As a qualified biologist and former travel guide on Arctic and Antarctic expeditions, Hannah Burgas is familiar with many natural habitats. On the other hand, she had long considered her hometown of Oslo to be the complete opposite of wilderness, until she began experiencing it during the pandemic.
With her head full of questions and equipped with binoculars, a magnifying glass and a notebook, she takes a year to learn about all the creatures and plants in the city to which she had previously paid little attention. On her forays, she encounters intelligent crows and adaptable sparrows. Found prehistoric relics in a city park near linden trees. With the help of experts, she discovers how the presence of lichens can be used to draw conclusions about air quality and what Oslo's soil is made of. After careful consideration, she can find something positive about the ants in her kitchen.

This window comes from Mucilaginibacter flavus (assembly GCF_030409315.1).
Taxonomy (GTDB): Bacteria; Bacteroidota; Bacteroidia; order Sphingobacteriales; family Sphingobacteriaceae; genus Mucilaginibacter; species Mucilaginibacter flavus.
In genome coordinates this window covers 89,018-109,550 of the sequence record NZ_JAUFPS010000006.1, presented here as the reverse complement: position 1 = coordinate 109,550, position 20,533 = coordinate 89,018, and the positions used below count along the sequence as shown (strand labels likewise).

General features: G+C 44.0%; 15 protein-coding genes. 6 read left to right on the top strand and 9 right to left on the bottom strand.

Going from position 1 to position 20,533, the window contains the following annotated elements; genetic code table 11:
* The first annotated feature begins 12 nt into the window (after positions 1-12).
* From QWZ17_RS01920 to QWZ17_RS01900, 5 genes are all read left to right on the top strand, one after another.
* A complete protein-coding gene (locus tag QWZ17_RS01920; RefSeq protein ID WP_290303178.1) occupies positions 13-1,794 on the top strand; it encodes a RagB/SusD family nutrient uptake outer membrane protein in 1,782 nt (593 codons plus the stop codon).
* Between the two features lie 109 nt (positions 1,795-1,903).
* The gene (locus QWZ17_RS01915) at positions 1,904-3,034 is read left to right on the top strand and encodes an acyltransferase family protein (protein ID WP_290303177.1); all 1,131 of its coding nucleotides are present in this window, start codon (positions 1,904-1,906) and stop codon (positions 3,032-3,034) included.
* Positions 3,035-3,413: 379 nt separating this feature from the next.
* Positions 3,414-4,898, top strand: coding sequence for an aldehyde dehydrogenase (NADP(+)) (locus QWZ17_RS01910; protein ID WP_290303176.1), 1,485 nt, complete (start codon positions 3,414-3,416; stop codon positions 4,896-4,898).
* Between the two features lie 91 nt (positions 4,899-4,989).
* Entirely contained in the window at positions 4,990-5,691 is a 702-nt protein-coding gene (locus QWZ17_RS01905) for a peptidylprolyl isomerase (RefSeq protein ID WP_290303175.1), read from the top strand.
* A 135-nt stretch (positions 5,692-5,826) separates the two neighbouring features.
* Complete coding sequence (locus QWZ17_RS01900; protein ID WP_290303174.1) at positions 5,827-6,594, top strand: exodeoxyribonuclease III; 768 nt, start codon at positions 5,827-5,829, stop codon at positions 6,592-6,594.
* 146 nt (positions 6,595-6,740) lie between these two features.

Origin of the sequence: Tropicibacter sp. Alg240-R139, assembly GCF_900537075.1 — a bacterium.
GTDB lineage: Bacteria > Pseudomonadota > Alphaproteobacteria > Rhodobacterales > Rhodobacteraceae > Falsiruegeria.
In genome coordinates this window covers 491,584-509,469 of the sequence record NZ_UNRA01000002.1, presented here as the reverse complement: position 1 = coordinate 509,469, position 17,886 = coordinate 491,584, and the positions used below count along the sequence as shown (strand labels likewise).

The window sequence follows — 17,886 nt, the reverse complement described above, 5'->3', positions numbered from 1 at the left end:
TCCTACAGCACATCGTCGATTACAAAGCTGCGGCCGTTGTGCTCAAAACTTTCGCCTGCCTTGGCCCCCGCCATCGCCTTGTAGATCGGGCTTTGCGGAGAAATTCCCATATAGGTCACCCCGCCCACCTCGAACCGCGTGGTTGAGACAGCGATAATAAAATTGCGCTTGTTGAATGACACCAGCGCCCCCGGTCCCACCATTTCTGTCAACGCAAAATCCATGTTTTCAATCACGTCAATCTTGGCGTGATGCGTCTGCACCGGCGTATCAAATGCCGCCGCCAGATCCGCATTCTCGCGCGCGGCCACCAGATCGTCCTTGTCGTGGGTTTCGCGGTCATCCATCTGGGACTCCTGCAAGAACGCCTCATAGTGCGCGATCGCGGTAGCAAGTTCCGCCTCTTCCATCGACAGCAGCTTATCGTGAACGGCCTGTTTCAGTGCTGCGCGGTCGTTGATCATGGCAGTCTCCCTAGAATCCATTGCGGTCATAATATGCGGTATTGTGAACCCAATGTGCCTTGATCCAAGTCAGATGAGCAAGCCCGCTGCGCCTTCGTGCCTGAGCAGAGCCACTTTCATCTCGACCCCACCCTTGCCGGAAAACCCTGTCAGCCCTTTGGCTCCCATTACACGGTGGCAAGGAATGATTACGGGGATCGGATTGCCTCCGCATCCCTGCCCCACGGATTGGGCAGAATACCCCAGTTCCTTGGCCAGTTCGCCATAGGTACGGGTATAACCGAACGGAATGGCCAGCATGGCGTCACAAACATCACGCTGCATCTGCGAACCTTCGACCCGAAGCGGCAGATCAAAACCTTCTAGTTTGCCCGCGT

Although the problems of increasing urbanization are not far from the Norwegian's mind, at the end of her experience she came to the conclusion that the supposed stone desert city is full of life!
After reading this clearly written and beautifully presented book, you will feel as if you are embarking on a journey of discovery on your doorstep with your eyes and ears open. Christopher Walter
Secret life in the city
Strokes edition, 304 pages, €26,—